2. re: jessicaklonsky

                                  Yeah, stomach ailments are the most painful thing the human body can endure - if you thought childbirth was bad, pray you never suffer from colitis, appendicitis, diverticulitis, etc. Its pure hell.

                                3. re: Irwin Koval

                                  Fair enough, but like Middydd, I was talking generally, not specifically in relation to cold cuts. What's the old saying? We all have to eat a peck of dirt before we die.....

                            2. re: Sarnie

                              Decomposition of food isn't necessarily due to germs & bacteria, though it is primarily so. Certain enzymes in food, oxidation processes, and even radiation can cause food to spoil. See the link below...


                              1. re: Kevin

                                Thanks for the link, Keven. OF COURSE I knew about enzymes and such in theory, but hadn't really thought about the impact in practice. D'oh!

                              2. re: Sarnie

                                I agree. But you don't want to make a target for yourself, either, bacterially speaking.

                        2. As I mentioned, I keep deli cold cuts in the frig for 10 days or more with no sliminess. Two questions I'd ask if they spoiled in 4 days:

                          Am I buying from a store with a high deli meat turnover?

                          Is my refrigerator cold enough? I don't have a thermometer in mine, but my soft drinks are icy cold when I take 'em out. Oh, and third question, Do I store them in the refrigerator, not on the door? My milk used to go bad early when I kept it on the door. It must be quite a bit warmer there than in the refrigerator proper.

                          2 Replies
                          1. re: Sarnie

                            Yeah I question the 4 day thing too. You know they can sit 4 days in the supermarket just fine. I suspect exposure to air plays a part in it but not that soon.

                            1. re: pdxgastro

                              Not just exposure to air, its exposure to hands that introduces bacteria to things like deli meats and cheeses. IF at all possible simply touch the slices to be used (With just washed hands of course)... Do not touch even the wrapper or inside the bag. Never put things back inside original wrapper (as they will be contaminated). Try this: buy two bags of shredded cheese. Open both simultaneously. One of them you use by shaking some off the bag for using, the other: you insert your hand in it to "grab" some for using. Do not touch again for a week... See which one goes BAD the quickest? (This trick amazingly enough does not happen to walmart cheap brands... I suspect there is some strange ingredients in those cheap "Great Value" items, they last forever seemingly without going bad).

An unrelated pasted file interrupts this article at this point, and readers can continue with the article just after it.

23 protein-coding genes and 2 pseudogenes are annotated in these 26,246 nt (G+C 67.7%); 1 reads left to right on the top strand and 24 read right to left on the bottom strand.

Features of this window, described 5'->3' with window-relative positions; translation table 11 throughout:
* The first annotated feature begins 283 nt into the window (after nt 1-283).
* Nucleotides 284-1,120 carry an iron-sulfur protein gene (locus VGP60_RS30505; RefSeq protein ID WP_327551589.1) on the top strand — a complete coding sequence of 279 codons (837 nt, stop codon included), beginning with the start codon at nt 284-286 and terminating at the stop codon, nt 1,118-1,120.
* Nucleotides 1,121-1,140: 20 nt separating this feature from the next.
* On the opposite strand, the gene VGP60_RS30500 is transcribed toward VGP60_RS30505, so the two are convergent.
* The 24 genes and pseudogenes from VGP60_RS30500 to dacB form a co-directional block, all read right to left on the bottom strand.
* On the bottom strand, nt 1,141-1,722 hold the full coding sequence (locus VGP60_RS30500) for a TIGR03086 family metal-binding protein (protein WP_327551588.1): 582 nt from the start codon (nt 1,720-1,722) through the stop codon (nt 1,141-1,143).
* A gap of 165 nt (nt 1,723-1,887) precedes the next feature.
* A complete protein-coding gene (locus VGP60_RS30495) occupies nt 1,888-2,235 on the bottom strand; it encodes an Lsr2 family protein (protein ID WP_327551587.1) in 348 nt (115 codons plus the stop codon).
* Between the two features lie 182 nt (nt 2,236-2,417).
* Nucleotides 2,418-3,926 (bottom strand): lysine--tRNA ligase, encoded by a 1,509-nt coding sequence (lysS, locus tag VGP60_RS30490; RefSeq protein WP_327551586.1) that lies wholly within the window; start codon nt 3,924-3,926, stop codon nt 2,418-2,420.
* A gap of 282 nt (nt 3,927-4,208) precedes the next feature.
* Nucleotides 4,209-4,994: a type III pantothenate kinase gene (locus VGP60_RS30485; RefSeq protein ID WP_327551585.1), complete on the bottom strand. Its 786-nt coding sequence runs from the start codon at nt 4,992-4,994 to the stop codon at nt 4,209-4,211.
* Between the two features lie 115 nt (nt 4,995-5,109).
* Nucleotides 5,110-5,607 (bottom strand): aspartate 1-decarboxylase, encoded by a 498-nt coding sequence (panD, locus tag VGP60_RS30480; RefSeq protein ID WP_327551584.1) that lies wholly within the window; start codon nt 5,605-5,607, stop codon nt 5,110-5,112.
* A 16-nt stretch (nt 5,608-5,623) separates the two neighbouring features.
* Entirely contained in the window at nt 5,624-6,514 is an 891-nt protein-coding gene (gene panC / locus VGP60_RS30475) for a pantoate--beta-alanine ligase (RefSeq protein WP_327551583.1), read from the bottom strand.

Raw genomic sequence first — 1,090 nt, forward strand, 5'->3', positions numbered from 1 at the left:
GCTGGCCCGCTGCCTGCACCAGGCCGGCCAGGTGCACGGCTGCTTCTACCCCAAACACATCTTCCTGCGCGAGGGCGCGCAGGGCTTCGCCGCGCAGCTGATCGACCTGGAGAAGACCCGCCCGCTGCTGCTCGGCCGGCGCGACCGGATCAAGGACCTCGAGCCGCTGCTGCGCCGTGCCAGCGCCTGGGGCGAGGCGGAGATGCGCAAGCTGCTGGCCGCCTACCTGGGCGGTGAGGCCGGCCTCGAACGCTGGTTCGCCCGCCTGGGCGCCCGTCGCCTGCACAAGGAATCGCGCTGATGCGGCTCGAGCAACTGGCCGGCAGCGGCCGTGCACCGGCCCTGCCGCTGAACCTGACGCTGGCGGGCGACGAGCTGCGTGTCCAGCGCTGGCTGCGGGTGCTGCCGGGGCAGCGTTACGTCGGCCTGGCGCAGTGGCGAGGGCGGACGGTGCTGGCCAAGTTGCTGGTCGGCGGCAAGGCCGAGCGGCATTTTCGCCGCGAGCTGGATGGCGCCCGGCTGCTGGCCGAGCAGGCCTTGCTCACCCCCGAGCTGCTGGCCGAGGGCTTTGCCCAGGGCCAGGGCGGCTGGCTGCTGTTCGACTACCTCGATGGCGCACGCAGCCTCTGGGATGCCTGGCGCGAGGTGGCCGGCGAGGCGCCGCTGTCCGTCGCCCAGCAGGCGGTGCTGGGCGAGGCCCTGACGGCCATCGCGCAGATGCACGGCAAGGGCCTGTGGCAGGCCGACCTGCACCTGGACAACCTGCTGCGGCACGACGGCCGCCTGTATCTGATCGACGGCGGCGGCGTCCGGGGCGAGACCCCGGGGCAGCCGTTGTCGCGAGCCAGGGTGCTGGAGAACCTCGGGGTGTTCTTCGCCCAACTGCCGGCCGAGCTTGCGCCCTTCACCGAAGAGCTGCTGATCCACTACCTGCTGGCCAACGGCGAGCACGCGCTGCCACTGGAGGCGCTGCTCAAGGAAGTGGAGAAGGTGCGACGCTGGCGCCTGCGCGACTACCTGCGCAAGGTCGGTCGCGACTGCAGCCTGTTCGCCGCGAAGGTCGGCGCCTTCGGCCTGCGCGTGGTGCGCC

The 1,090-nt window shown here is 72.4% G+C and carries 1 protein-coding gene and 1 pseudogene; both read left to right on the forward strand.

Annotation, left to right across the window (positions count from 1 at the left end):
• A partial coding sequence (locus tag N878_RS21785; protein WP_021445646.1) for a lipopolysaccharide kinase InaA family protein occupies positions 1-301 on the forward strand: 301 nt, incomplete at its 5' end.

2. I consider deli sliced cold cuts a totally off limits food because of the risk of food poisoning. I never, ever buy them unless I'm desperate and it's a hard cured thing like prosciutto. Beyond that I stick to the factory packaged types only or buy an individually packaged cut of something and slice it myself at home. Think about how many times that big hunk of meat is handled and exposed to potentially germy hands and surfaces during it's life in the deli case. I knew someone who worked in a supermarket deli--the stories she told about the grazing and other unsanitary things that go on were absolutely disgusting.
                            OTOH, that "slime" could also be whatever the meat is injected/cured with oozing out.

                            1. Yes, the factor to consider is that as coldcuts go ham, turkey and to a lesser extent chicken are the ones which get injected with the most water. This will seep out, leading to a slimy jellylike coating which resembles aspic. Since the OP said the meat tasted fine after rinsing, I don't think contamination is a factor in this case.

                              I will also add that I agree entirely with the kayMP's no-handling recommendation. Once they are sliced and brought home, I don't eat coldcuts that are more then three days old. The only exceptions are cheese, dry salami and prosciutto, which were created (originally before refrigeration) specifically to last longer. And even with those I won't push it to more than a few extra days.

                              No matter how long things might be able to stay good uncut in the deli case, I don't recommend taking chances.